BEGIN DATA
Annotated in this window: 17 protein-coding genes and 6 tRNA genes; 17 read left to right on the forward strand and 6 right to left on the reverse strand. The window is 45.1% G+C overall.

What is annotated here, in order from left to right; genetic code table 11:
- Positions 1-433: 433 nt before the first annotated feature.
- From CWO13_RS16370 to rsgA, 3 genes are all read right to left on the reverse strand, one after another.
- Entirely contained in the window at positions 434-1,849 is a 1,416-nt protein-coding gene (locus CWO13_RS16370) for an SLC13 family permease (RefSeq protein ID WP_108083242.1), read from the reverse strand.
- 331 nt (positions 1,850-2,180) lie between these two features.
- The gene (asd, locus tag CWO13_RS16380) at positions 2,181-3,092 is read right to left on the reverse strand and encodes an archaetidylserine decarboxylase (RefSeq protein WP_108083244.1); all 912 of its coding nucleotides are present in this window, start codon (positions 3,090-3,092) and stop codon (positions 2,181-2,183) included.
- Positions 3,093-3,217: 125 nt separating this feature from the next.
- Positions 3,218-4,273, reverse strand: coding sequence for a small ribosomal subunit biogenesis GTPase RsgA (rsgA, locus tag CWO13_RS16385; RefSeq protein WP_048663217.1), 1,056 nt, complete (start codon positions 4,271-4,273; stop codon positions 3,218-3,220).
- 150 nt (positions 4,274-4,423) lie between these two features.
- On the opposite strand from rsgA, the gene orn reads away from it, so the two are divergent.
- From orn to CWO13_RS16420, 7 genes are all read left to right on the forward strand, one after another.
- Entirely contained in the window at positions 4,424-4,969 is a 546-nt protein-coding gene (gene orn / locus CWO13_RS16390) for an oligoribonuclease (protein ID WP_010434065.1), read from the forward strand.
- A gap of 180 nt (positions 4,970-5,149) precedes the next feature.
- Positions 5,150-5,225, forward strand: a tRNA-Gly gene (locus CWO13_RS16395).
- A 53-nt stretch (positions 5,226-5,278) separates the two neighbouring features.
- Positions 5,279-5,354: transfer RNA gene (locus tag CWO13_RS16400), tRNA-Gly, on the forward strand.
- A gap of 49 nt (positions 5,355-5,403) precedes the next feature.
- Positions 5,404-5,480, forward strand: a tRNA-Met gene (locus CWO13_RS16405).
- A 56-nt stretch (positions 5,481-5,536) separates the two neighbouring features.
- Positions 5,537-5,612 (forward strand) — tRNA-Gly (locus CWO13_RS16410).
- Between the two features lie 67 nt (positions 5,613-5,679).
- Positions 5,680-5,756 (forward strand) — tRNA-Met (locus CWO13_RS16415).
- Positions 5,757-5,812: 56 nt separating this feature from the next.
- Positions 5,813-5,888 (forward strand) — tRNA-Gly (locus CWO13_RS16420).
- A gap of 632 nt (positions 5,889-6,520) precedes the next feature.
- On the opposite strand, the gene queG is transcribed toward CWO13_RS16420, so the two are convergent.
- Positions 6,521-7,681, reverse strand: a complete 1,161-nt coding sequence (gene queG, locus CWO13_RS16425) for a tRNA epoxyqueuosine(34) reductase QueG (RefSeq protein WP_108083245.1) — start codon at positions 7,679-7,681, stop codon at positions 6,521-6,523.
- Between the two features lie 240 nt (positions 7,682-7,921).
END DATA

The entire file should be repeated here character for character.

Annotated in this window: 17 protein-coding genes and 6 tRNA genes; 17 read left to right on the forward strand and 6 right to left on the reverse strand. The window is 45.1% G+C overall.

What is annotated here, in order from left to right; genetic code table 11:
- Positions 1-433: 433 nt before the first annotated feature.
- From CWO13_RS16370 to rsgA, 3 genes are all read right to left on the reverse strand, one after another.
- Entirely contained in the window at positions 434-1,849 is a 1,416-nt protein-coding gene (locus CWO13_RS16370) for an SLC13 family permease (RefSeq protein ID WP_108083242.1), read from the reverse strand.
- 331 nt (positions 1,850-2,180) lie between these two features.
- The gene (asd, locus tag CWO13_RS16380) at positions 2,181-3,092 is read right to left on the reverse strand and encodes an archaetidylserine decarboxylase (RefSeq protein WP_108083244.1); all 912 of its coding nucleotides are present in this window, start codon (positions 3,090-3,092) and stop codon (positions 2,181-2,183) included.
- Positions 3,093-3,217: 125 nt separating this feature from the next.
- Positions 3,218-4,273, reverse strand: coding sequence for a small ribosomal subunit biogenesis GTPase RsgA (rsgA, locus tag CWO13_RS16385; RefSeq protein WP_048663217.1), 1,056 nt, complete (start codon positions 4,271-4,273; stop codon positions 3,218-3,220).
- 150 nt (positions 4,274-4,423) lie between these two features.
- On the opposite strand from rsgA, the gene orn reads away from it, so the two are divergent.
- From orn to CWO13_RS16420, 7 genes are all read left to right on the forward strand, one after another.
- Entirely contained in the window at positions 4,424-4,969 is a 546-nt protein-coding gene (gene orn / locus CWO13_RS16390) for an oligoribonuclease (protein ID WP_010434065.1), read from the forward strand.
- A gap of 180 nt (positions 4,970-5,149) precedes the next feature.
- Positions 5,150-5,225, forward strand: a tRNA-Gly gene (locus CWO13_RS16395).
- A 53-nt stretch (positions 5,226-5,278) separates the two neighbouring features.
- Positions 5,279-5,354: transfer RNA gene (locus tag CWO13_RS16400), tRNA-Gly, on the forward strand.
- A gap of 49 nt (positions 5,355-5,403) precedes the next feature.
- Positions 5,404-5,480, forward strand: a tRNA-Met gene (locus CWO13_RS16405).
- A 56-nt stretch (positions 5,481-5,536) separates the two neighbouring features.
- Positions 5,537-5,612 (forward strand) — tRNA-Gly (locus CWO13_RS16410).
- Between the two features lie 67 nt (positions 5,613-5,679).
- Positions 5,680-5,756 (forward strand) — tRNA-Met (locus CWO13_RS16415).
- Positions 5,757-5,812: 56 nt separating this feature from the next.
- Positions 5,813-5,888 (forward strand) — tRNA-Gly (locus CWO13_RS16420).
- A gap of 632 nt (positions 5,889-6,520) precedes the next feature.
- On the opposite strand, the gene queG is transcribed toward CWO13_RS16420, so the two are convergent.
- Positions 6,521-7,681, reverse strand: a complete 1,161-nt coding sequence (gene queG, locus CWO13_RS16425) for a tRNA epoxyqueuosine(34) reductase QueG (RefSeq protein WP_108083245.1) — start codon at positions 7,679-7,681, stop codon at positions 6,521-6,523.
- Between the two features lie 240 nt (positions 7,682-7,921).